It was a balmy Wednesday afternoon in Los Angeles when Thomas Bryant fell into a time warp.
Sporting a familiar looking hat in front of the local media, Bryant suddenly found himself back where his basketball career started. The same Lakers emblem that once represented the manifestation of a lifelong dream again surrounded him from every corner of his introductory press conference.
The purple and gold insignia that lined his hat and interview background was proof that his past had caught up to his present. A ripple in time and space. His chance at a do-over.
“It’s like super surreal. It’s like deja vu doing this all over again,” Bryant told reporters when attempting to describe what the experience has been like since walking through the halls as a Laker once again.
After finalizing a one-year deal with the team that originally selected him on draft night back in 2017, Bryant will reportedly be given the opportunity to “compete” for the franchise’s starting center position. This comes years after he was waived as a part of a series of precursory cap-related moves that paved the way for LeBron James’ arrival.
The reunion is one that on paper has the potential to be beneficial for both parties.
For Bryant, he’s given the opportunity to perform under a brighter spotlight to showcase both his game, and his health, after a torn ACL derailed what was a promising run in Washington.
For the Lakers, the center not only fills depth and a need as a front-court spacing threat, but is also the latest example of the team’s drastic course correction when it comes to roster building.
Fresh off one of the most disappointment seasons in team memory, the Lakers’ front office entered this summer with the concentrated goal of not making the same mistakes twice.
With six open roster spots, the first order of business was to completely reshape and mold the roster into something new — something better.
In order to do this while also avoiding the pitfalls they fell into last year, a rewiring had to take place when it came to the types of players the team should pursue. Especially on a tight budget.
After going all-in on veteran signings last year, which led to the team entering the 2021-22 campaign as the oldest squad in the league with an average age of 30, their paltry results made it clear that a change needed to be made. The Lakers had to find a way to turn back the clock, and they had to do so while also fitting the vision of their new head coach.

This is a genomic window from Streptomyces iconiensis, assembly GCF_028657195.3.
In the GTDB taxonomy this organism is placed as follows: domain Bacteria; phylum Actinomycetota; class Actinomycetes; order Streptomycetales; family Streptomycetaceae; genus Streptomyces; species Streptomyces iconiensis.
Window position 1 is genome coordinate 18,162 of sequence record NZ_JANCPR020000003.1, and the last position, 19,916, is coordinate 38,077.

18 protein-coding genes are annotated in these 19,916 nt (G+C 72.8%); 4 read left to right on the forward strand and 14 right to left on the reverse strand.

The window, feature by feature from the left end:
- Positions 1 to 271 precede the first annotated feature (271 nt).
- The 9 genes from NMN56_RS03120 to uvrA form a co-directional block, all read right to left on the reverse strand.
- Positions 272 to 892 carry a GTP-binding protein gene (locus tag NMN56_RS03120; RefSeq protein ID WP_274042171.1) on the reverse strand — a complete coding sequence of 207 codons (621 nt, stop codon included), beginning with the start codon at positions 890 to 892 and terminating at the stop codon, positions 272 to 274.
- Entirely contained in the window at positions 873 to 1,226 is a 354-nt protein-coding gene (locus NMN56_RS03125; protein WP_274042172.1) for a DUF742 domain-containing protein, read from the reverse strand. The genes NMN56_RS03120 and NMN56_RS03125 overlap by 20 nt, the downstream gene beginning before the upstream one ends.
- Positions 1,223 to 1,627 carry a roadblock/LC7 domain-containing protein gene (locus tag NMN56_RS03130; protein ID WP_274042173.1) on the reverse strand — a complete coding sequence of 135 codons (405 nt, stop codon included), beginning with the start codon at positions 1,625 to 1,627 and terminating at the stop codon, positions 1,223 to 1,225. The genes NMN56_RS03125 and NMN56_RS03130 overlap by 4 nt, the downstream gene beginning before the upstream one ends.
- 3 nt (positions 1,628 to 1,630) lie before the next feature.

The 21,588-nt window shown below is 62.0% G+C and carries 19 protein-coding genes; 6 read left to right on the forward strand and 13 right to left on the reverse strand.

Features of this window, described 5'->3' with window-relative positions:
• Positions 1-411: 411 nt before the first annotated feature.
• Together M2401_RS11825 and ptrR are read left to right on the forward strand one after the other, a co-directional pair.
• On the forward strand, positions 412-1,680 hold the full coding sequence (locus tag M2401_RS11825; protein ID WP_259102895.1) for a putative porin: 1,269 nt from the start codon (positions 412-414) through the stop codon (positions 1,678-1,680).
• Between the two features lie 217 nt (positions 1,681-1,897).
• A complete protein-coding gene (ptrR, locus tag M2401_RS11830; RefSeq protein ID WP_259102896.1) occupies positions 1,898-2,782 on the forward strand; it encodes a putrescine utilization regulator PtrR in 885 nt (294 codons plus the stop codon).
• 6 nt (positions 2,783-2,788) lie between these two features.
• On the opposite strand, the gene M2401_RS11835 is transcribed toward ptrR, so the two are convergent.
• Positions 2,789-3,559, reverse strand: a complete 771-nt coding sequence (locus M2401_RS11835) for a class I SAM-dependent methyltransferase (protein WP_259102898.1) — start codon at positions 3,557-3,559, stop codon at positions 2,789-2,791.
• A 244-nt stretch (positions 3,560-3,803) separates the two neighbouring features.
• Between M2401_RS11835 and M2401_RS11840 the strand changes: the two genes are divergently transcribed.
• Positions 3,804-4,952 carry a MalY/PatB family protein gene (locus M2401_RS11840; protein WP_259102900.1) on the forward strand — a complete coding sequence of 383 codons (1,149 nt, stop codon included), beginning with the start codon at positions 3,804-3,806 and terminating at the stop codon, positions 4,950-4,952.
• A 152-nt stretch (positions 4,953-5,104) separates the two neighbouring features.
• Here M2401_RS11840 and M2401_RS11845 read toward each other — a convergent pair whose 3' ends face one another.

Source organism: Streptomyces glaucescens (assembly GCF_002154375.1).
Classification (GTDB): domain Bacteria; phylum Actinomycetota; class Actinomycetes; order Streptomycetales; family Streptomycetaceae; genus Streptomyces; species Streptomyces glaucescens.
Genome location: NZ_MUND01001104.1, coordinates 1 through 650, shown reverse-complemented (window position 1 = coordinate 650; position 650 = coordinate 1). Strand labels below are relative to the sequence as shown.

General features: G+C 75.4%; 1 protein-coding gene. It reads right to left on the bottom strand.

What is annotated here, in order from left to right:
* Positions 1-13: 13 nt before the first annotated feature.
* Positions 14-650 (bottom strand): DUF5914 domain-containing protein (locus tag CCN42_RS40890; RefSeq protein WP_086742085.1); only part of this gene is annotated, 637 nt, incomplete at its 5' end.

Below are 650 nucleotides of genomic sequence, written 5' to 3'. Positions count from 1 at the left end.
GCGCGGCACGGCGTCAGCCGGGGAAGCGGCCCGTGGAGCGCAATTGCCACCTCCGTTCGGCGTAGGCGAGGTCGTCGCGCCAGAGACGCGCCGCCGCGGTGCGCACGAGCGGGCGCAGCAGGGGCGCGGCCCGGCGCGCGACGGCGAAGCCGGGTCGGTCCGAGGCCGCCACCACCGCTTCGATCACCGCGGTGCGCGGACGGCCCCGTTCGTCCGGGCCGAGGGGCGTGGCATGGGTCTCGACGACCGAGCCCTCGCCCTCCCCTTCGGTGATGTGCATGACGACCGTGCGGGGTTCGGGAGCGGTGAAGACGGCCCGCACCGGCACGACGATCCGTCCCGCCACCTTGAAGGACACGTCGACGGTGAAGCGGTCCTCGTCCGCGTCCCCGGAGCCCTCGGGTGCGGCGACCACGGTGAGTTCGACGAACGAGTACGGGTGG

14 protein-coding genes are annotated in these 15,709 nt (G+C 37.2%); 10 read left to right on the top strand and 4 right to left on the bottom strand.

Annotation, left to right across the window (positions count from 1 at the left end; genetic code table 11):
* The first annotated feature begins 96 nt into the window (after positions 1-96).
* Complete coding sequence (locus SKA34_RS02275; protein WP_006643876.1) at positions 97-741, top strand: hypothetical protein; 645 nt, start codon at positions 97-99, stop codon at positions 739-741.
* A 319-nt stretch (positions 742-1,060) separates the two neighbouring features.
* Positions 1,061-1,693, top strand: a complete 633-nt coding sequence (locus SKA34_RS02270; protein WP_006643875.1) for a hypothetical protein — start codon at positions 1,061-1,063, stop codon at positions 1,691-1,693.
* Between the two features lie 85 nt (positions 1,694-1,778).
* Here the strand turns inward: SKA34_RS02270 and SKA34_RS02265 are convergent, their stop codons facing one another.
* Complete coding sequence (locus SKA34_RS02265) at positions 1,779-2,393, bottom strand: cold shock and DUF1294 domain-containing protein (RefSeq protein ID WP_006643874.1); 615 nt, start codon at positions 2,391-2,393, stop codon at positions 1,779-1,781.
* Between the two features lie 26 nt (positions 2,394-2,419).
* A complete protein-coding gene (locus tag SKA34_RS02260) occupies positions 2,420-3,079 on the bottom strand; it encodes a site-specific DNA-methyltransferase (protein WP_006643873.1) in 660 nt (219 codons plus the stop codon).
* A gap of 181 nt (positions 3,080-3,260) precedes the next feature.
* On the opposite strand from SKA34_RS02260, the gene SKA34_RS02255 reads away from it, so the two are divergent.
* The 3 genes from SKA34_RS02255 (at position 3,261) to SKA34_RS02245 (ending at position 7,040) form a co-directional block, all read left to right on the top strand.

Although the roster is not yet entirely finalized, the average age of their new signees is a mere 25. The team has gobbled up young talent who are primed to benefit from a change of scenery, and also can better execute Darvin Ham’s plan of playing fast and within a 4-out-1-in system.
Amongst the offseason acquisitions thus far, Bryant may end up the closest embodiment of what the Lakers want to look and play like next season.
Despite entering what will already be his sixth season, Bryant is still just 24-years-old and checks multiple boxes that the team was in the market for: raw, hungry, long (7’6” wingspan) and an ability to space the floor (38.5% career shooting on catch and shoot threes prior to his return from injury last season).
Beyond addressing multiple lines on the team's offseason checklist, Bryant’s arrival may also provide a positive impact to those already on the roster, specifically Anthony Davis, whose utilization may be altered this upcoming season.
After the shoddy production the team received from their centers last year, the Lakers were forced to experiment with James at the 5-spot and also relied heavily on Davis, who ended up playing the highest percentage of his possessions at center of his career — 76% according to Cleaning the Glass.
Besides Bryant, the team also signed center Damian Jones this offseason, perhaps further signaling Davis will likely avoid being the sole big on the floor for large portions of the season — something that in the past has been a preference of his.
While the Davis and Jones pairing will likely see considerable time, Bryant’s shooting ability may end up being the swing skill that unlocks the team’s offense, as it not only allows for the deployment of a two-big lineup, but also allows for Ham’s vision of a 4-out 1-in offense to come to fruition.
In his media availability, Bryant made it clear that Ham’s preferred floor alignment is one he believes he can thrive in.
“I feel like a lot of things he’s done in Milwaukee, he’s brought over to L.A., and I really do think I can help him with his offense of just having a floor spacer that’s a five that can shoot the ball really well,” Bryant told reporters on Wednesday.
“I feel like it's going to be two peas in a pod where he’s had success with stretch bigs before and I feel like he can have the same success with me as well.”
Even after their flurry of signings, the team is still not likely done tinkering with the roster, and a major shake-up at the top could be on the horizon. But as of now, it is on the margins where the new image of the Lakers is starting to come into focus. In particular, a player like Bryant helps reveal the underlying template.
When taking into account the talent around him, the coaching staff’s gameplan and the hunger that grows while recovering from a serious injury, Bryant may have finally found the sweet spot in his timing with the Lakers. The roadmap of his career looks to be leading him back to where he started.
His past, present and future are all falling into place.
For more Lakers talk, subscribe to the Silver Screen and Roll podcast feed on iTunes, Spotify, Stitcher or Google Podcasts. You can follow Alex on Twitter at @AlexmRegla.